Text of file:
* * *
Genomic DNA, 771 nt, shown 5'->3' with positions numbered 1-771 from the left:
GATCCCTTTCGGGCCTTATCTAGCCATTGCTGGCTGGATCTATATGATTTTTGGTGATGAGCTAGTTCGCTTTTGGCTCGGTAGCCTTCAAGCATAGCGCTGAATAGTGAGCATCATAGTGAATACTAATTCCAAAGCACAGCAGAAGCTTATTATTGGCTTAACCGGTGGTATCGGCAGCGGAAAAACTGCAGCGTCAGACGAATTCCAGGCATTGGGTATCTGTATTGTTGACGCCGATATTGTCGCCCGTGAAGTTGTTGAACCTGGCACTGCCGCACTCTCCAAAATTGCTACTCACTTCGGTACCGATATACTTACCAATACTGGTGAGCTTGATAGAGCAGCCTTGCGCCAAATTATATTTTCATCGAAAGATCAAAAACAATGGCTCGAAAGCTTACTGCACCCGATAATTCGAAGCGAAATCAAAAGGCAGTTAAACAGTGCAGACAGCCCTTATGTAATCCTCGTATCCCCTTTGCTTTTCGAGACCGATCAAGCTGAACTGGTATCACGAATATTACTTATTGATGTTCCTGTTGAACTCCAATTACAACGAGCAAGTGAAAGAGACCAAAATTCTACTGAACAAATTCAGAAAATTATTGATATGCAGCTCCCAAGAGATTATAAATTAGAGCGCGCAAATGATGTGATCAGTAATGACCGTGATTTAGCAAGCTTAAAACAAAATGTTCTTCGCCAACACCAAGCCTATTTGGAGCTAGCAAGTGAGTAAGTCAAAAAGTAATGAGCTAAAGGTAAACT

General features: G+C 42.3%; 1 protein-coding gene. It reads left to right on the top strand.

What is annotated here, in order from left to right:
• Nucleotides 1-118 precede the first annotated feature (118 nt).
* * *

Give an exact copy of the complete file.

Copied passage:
Genomic DNA, 771 nt, shown 5'->3' with positions numbered 1-771 from the left:
GATCCCTTTCGGGCCTTATCTAGCCATTGCTGGCTGGATCTATATGATTTTTGGTGATGAGCTAGTTCGCTTTTGGCTCGGTAGCCTTCAAGCATAGCGCTGAATAGTGAGCATCATAGTGAATACTAATTCCAAAGCACAGCAGAAGCTTATTATTGGCTTAACCGGTGGTATCGGCAGCGGAAAAACTGCAGCGTCAGACGAATTCCAGGCATTGGGTATCTGTATTGTTGACGCCGATATTGTCGCCCGTGAAGTTGTTGAACCTGGCACTGCCGCACTCTCCAAAATTGCTACTCACTTCGGTACCGATATACTTACCAATACTGGTGAGCTTGATAGAGCAGCCTTGCGCCAAATTATATTTTCATCGAAAGATCAAAAACAATGGCTCGAAAGCTTACTGCACCCGATAATTCGAAGCGAAATCAAAAGGCAGTTAAACAGTGCAGACAGCCCTTATGTAATCCTCGTATCCCCTTTGCTTTTCGAGACCGATCAAGCTGAACTGGTATCACGAATATTACTTATTGATGTTCCTGTTGAACTCCAATTACAACGAGCAAGTGAAAGAGACCAAAATTCTACTGAACAAATTCAGAAAATTATTGATATGCAGCTCCCAAGAGATTATAAATTAGAGCGCGCAAATGATGTGATCAGTAATGACCGTGATTTAGCAAGCTTAAAACAAAATGTTCTTCGCCAACACCAAGCCTATTTGGAGCTAGCAAGTGAGTAAGTCAAAAAGTAATGAGCTAAAGGTAAACT

General features: G+C 42.3%; 1 protein-coding gene. It reads left to right on the top strand.

What is annotated here, in order from left to right:
• Nucleotides 1-118 precede the first annotated feature (118 nt).